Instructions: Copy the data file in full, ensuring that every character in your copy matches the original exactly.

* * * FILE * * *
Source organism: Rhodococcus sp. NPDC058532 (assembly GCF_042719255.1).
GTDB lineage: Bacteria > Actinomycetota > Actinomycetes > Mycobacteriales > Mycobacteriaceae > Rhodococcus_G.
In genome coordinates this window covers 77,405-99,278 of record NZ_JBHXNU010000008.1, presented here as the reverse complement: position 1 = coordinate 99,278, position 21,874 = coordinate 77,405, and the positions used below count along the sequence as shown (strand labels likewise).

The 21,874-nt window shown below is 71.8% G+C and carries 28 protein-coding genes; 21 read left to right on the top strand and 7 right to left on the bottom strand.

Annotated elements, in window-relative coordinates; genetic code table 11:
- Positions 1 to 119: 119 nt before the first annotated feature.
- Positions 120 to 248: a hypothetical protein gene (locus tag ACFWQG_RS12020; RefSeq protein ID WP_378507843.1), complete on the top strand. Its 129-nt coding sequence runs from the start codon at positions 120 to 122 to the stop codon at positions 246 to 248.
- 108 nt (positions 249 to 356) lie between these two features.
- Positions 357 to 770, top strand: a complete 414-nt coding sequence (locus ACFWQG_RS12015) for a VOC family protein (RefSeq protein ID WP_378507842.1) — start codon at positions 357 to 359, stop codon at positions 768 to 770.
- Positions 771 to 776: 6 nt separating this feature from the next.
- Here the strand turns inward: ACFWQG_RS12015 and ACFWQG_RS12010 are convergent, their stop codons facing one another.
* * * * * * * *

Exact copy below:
Source organism: Rhodococcus sp. NPDC058532 (assembly GCF_042719255.1).
GTDB lineage: Bacteria > Actinomycetota > Actinomycetes > Mycobacteriales > Mycobacteriaceae > Rhodococcus_G.
In genome coordinates this window covers 77,405-99,278 of record NZ_JBHXNU010000008.1, presented here as the reverse complement: position 1 = coordinate 99,278, position 21,874 = coordinate 77,405, and the positions used below count along the sequence as shown (strand labels likewise).

The 21,874-nt window shown below is 71.8% G+C and carries 28 protein-coding genes; 21 read left to right on the top strand and 7 right to left on the bottom strand.

Annotated elements, in window-relative coordinates; genetic code table 11:
- Positions 1 to 119: 119 nt before the first annotated feature.
- Positions 120 to 248: a hypothetical protein gene (locus tag ACFWQG_RS12020; RefSeq protein ID WP_378507843.1), complete on the top strand. Its 129-nt coding sequence runs from the start codon at positions 120 to 122 to the stop codon at positions 246 to 248.
- 108 nt (positions 249 to 356) lie between these two features.
- Positions 357 to 770, top strand: a complete 414-nt coding sequence (locus ACFWQG_RS12015) for a VOC family protein (RefSeq protein ID WP_378507842.1) — start codon at positions 357 to 359, stop codon at positions 768 to 770.
- Positions 771 to 776: 6 nt separating this feature from the next.
- Here the strand turns inward: ACFWQG_RS12015 and ACFWQG_RS12010 are convergent, their stop codons facing one another.